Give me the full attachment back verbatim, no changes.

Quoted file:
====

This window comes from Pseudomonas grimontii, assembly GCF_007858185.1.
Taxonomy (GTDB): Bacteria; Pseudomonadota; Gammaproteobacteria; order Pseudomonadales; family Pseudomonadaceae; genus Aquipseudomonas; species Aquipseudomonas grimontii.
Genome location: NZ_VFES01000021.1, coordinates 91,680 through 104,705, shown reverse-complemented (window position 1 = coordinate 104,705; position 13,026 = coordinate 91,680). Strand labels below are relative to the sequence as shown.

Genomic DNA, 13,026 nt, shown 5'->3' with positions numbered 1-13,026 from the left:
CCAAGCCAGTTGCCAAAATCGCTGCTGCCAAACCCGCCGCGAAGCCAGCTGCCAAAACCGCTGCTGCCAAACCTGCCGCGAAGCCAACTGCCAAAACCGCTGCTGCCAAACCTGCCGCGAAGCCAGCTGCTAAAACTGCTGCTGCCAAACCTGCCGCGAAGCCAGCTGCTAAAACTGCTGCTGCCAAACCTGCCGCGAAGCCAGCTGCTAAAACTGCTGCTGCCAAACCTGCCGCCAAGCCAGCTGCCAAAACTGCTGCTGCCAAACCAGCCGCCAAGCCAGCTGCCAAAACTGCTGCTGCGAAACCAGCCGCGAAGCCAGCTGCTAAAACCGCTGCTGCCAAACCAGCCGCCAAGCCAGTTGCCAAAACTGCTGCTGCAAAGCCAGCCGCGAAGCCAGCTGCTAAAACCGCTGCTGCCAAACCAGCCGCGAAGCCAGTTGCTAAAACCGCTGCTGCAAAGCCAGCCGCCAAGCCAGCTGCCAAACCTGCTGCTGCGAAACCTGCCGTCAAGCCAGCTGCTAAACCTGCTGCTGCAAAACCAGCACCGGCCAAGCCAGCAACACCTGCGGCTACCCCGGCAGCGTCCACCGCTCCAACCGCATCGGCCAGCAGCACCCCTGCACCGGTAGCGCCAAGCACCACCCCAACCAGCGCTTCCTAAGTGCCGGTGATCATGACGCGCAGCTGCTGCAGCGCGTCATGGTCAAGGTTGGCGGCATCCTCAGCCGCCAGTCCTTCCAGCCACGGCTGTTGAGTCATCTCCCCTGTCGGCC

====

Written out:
This window comes from Pseudomonas grimontii, assembly GCF_007858185.1.
Taxonomy (GTDB): Bacteria; Pseudomonadota; Gammaproteobacteria; order Pseudomonadales; family Pseudomonadaceae; genus Aquipseudomonas; species Aquipseudomonas grimontii.
Genome location: NZ_VFES01000021.1, coordinates 91,680 through 104,705, shown reverse-complemented (window position 1 = coordinate 104,705; position 13,026 = coordinate 91,680). Strand labels below are relative to the sequence as shown.

Genomic DNA, 13,026 nt, shown 5'->3' with positions numbered 1-13,026 from the left:
CCAAGCCAGTTGCCAAAATCGCTGCTGCCAAACCCGCCGCGAAGCCAGCTGCCAAAACCGCTGCTGCCAAACCTGCCGCGAAGCCAACTGCCAAAACCGCTGCTGCCAAACCTGCCGCGAAGCCAGCTGCTAAAACTGCTGCTGCCAAACCTGCCGCGAAGCCAGCTGCTAAAACTGCTGCTGCCAAACCTGCCGCGAAGCCAGCTGCTAAAACTGCTGCTGCCAAACCTGCCGCCAAGCCAGCTGCCAAAACTGCTGCTGCCAAACCAGCCGCCAAGCCAGCTGCCAAAACTGCTGCTGCGAAACCAGCCGCGAAGCCAGCTGCTAAAACCGCTGCTGCCAAACCAGCCGCCAAGCCAGTTGCCAAAACTGCTGCTGCAAAGCCAGCCGCGAAGCCAGCTGCTAAAACCGCTGCTGCCAAACCAGCCGCGAAGCCAGTTGCTAAAACCGCTGCTGCAAAGCCAGCCGCCAAGCCAGCTGCCAAACCTGCTGCTGCGAAACCTGCCGTCAAGCCAGCTGCTAAACCTGCTGCTGCAAAACCAGCACCGGCCAAGCCAGCAACACCTGCGGCTACCCCGGCAGCGTCCACCGCTCCAACCGCATCGGCCAGCAGCACCCCTGCACCGGTAGCGCCAAGCACCACCCCAACCAGCGCTTCCTAAGTGCCGGTGATCATGACGCGCAGCTGCTGCAGCGCGTCATGGTCAAGGTTGGCGGCATCCTCAGCCGCCAGTCCTTCCAGCCACGGCTGTTGAGTCATCTCCCCTGTCGGCC